MARINE AIR GROUND COMBAT CENTER TWENTYNINE PALMS, Calif. -- Marines with 2nd Battalion, 2nd Marine Regiment kept their standards high and awareness higher as they tackled the counter improvised explosive device course during Integrated Training Exercise 1-16, aboard Marine Air Ground Combat Center, Twentynine Palms, California, Oct. 29, 2015.
“Today we are training to identify improvised explosive devices; going over different situations and scenarios to prevent IED detonation and casualties,” said Lance Cpl. John Roan, a squad leader with E Company, 2nd Battalion, 2nd Marine Regiment.
Whenever Marines conduct counter-IED training they start from the basics to make sure Marines receive the information together as a unit.
“We take them through all the classes, teach them everything from components of IEDs to initiation systems,” said Jason Ross, a counter improvised explosive device instructor, with the Marine Corps Engineer School. “The goal is making sure they know how to operate in an environment where IEDs are a threat.”
There are different tools used to identify IEDs. Some of these tools include metal detection operations, and observation techniques.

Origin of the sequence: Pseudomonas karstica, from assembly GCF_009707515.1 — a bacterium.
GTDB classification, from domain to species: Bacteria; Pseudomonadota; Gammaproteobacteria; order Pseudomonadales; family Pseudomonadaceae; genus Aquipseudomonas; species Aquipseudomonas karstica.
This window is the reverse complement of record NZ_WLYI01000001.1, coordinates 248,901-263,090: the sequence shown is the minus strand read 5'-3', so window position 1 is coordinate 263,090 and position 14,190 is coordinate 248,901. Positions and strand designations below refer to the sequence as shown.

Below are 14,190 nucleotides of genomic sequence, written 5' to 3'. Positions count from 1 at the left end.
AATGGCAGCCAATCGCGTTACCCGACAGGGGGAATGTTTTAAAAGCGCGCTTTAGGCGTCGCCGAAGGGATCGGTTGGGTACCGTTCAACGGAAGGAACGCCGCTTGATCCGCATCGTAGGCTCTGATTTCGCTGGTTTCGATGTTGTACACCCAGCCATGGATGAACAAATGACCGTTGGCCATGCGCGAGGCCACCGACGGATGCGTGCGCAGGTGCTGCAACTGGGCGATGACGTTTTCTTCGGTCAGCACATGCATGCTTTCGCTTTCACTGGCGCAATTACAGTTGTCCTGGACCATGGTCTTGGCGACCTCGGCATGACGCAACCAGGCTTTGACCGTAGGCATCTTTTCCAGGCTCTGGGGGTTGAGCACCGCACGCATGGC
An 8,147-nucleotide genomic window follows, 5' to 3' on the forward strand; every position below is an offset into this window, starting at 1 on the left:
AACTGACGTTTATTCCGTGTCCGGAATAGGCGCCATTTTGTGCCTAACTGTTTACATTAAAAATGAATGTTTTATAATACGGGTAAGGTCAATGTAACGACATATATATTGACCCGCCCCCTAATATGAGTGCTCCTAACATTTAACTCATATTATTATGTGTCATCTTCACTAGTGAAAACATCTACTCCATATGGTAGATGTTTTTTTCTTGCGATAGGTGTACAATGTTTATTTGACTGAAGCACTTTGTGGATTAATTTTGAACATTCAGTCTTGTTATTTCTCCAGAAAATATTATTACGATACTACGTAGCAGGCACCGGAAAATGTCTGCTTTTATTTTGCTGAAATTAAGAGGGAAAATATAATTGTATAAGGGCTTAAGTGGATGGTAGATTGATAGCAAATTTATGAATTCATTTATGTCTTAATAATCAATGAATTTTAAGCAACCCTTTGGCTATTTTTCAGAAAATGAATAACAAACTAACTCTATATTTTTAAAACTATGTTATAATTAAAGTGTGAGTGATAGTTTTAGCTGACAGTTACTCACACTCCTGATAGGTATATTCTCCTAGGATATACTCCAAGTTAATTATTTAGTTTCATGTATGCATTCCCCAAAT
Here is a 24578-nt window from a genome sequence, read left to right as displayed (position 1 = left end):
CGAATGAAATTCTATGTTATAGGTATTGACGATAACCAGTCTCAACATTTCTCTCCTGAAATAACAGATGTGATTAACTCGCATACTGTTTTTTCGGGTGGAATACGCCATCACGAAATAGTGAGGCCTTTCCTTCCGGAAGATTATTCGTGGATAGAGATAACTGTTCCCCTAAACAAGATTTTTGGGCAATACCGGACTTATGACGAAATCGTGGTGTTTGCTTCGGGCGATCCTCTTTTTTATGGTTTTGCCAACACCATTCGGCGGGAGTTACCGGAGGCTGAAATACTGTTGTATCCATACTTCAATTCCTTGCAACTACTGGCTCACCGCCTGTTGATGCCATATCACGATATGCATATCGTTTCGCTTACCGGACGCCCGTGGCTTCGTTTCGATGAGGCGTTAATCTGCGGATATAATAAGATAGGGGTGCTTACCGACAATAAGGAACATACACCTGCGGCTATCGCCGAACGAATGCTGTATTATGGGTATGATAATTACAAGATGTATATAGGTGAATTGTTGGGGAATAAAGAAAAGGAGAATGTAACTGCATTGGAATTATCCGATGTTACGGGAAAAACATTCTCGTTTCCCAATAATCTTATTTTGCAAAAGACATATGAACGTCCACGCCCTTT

“From there we also teach Marines a homemade explosives recognition class and how to recognize the ingredients that go into making a homemade explosive,” Ross said. “We have very basic scenarios and have multiple instructors walking them through, making sure they understand and apply everything they’ve learned in the class.”
Marines back home (Lejeune) receive counter-IED training in their everyday exercises, live and non-live fire training to maintain proficiency in identifying IEDs.
“From the moment we stepped off, we communicated with each other effectively,” Roan said. “My guys identified the IEDs; once we took causalities we assessed their injuries and pushed forward. From beginning to end we did well.”
“What 2nd Battalion, 2nd Marine Regiment is out doing here at ITX is getting evaluated through everything they have learned about IEDs to this point along with their pre-deployment training,” Ross said. “When they leave here and they deploy we’ve got a good feeling that they can operate in any given environment.”